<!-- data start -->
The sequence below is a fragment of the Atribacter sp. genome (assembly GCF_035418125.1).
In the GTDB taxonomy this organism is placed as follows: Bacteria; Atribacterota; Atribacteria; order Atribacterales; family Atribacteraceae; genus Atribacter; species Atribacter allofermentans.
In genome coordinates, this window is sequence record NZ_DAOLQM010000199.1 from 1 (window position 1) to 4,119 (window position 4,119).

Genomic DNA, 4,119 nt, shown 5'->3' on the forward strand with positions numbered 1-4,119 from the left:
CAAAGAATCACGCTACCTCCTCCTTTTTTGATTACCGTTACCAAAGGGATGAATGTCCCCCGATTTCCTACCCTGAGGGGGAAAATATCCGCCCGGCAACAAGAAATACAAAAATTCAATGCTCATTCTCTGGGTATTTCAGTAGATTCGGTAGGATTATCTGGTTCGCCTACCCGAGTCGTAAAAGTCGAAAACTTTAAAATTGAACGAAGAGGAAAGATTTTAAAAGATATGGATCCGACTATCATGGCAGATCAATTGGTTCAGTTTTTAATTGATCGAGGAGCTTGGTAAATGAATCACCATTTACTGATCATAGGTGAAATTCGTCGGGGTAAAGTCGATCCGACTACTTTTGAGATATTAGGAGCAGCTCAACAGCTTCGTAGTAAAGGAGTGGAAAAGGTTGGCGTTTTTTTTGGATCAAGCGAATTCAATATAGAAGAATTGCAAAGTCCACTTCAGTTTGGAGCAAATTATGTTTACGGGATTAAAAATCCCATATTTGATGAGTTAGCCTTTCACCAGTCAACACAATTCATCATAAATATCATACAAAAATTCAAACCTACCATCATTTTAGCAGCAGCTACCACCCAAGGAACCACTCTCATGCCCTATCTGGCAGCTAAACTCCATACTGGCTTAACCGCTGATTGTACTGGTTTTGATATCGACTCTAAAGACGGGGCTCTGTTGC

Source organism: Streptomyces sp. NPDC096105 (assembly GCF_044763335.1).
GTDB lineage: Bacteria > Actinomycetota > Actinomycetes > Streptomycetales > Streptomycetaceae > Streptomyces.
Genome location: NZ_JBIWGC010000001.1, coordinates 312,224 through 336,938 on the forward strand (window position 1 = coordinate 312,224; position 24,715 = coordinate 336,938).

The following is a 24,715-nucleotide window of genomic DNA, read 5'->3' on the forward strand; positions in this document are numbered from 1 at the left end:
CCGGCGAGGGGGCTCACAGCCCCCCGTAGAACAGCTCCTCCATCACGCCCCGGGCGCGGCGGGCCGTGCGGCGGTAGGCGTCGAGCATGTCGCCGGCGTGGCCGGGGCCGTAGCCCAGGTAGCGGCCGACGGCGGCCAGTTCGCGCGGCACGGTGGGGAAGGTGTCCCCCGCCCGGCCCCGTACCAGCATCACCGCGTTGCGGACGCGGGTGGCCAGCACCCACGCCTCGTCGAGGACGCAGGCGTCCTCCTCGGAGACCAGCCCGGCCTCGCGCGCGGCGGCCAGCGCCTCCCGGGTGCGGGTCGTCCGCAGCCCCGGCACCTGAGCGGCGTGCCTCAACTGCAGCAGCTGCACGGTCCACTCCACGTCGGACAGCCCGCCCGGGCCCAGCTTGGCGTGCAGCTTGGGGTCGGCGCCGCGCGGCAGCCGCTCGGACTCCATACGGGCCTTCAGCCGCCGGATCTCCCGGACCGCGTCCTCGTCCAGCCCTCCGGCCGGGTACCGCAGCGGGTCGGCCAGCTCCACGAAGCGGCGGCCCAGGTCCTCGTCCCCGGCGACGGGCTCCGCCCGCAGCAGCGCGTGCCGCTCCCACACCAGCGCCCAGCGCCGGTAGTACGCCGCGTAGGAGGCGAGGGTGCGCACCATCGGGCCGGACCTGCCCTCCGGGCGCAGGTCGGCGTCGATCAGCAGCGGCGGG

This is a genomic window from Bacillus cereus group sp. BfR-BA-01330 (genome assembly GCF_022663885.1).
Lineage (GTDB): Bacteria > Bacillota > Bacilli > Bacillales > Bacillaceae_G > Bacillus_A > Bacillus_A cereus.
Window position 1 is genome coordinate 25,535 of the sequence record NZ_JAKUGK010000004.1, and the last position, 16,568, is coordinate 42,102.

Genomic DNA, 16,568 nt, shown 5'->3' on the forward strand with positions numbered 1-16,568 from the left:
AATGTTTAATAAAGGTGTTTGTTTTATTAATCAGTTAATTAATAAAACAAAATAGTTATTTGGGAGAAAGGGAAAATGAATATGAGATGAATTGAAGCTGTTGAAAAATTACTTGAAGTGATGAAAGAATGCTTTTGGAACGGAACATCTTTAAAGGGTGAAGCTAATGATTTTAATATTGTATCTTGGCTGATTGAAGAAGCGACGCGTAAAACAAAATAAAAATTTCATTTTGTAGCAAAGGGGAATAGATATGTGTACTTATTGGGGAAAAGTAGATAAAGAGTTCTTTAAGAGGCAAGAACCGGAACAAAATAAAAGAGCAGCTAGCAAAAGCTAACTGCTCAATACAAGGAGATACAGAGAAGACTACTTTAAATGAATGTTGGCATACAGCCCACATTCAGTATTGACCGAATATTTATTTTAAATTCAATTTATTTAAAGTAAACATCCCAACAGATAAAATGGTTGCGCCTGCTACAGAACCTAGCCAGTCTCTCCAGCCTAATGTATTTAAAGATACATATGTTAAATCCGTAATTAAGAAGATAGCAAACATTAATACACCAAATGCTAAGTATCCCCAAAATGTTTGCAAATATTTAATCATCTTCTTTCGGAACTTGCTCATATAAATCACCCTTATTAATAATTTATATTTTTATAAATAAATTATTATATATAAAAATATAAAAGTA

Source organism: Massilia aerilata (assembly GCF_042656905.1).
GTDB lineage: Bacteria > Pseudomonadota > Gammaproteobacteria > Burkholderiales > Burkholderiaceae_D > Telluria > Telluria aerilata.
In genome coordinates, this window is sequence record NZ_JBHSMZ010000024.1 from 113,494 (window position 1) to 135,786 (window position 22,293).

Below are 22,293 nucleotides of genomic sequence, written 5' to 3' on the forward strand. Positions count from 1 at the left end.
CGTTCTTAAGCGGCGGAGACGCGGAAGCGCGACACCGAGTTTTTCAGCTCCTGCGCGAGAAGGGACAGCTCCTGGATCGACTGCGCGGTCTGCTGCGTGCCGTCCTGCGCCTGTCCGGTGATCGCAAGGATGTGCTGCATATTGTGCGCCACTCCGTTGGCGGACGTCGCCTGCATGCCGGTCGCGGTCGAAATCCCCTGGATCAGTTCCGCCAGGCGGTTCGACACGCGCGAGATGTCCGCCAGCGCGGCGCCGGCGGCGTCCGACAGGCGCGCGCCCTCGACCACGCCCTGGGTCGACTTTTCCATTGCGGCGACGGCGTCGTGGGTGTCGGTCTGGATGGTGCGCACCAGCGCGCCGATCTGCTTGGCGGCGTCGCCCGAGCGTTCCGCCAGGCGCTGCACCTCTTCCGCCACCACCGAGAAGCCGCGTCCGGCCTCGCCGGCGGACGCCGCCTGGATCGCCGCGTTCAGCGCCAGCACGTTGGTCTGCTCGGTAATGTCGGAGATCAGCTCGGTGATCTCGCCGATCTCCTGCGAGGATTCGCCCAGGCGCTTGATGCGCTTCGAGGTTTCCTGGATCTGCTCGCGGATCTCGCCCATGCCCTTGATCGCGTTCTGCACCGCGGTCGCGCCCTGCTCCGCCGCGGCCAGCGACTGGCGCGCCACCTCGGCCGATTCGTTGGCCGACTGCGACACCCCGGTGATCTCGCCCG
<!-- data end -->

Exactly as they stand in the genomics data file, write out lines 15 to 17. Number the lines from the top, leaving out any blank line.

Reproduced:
AATGTTTAATAAAGGTGTTTGTTTTATTAATCAGTTAATTAATAAAACAAAATAGTTATTTGGGAGAAAGGGAAAATGAATATGAGATGAATTGAAGCTGTTGAAAAATTACTTGAAGTGATGAAAGAATGCTTTTGGAACGGAACATCTTTAAAGGGTGAAGCTAATGATTTTAATATTGTATCTTGGCTGATTGAAGAAGCGACGCGTAAAACAAAATAAAAATTTCATTTTGTAGCAAAGGGGAATAGATATGTGTACTTATTGGGGAAAAGTAGATAAAGAGTTCTTTAAGAGGCAAGAACCGGAACAAAATAAAAGAGCAGCTAGCAAAAGCTAACTGCTCAATACAAGGAGATACAGAGAAGACTACTTTAAATGAATGTTGGCATACAGCCCACATTCAGTATTGACCGAATATTTATTTTAAATTCAATTTATTTAAAGTAAACATCCCAACAGATAAAATGGTTGCGCCTGCTACAGAACCTAGCCAGTCTCTCCAGCCTAATGTATTTAAAGATACATATGTTAAATCCGTAATTAAGAAGATAGCAAACATTAATACACCAAATGCTAAGTATCCCCAAAATGTTTGCAAATATTTAATCATCTTCTTTCGGAACTTGCTCATATAAATCACCCTTATTAATAATTTATATTTTTATAAATAAATTATTATATATAAAAATATAAAAGTA

Source organism: Massilia aerilata (assembly GCF_042656905.1).
GTDB lineage: Bacteria > Pseudomonadota > Gammaproteobacteria > Burkholderiales > Burkholderiaceae_D > Telluria > Telluria aerilata.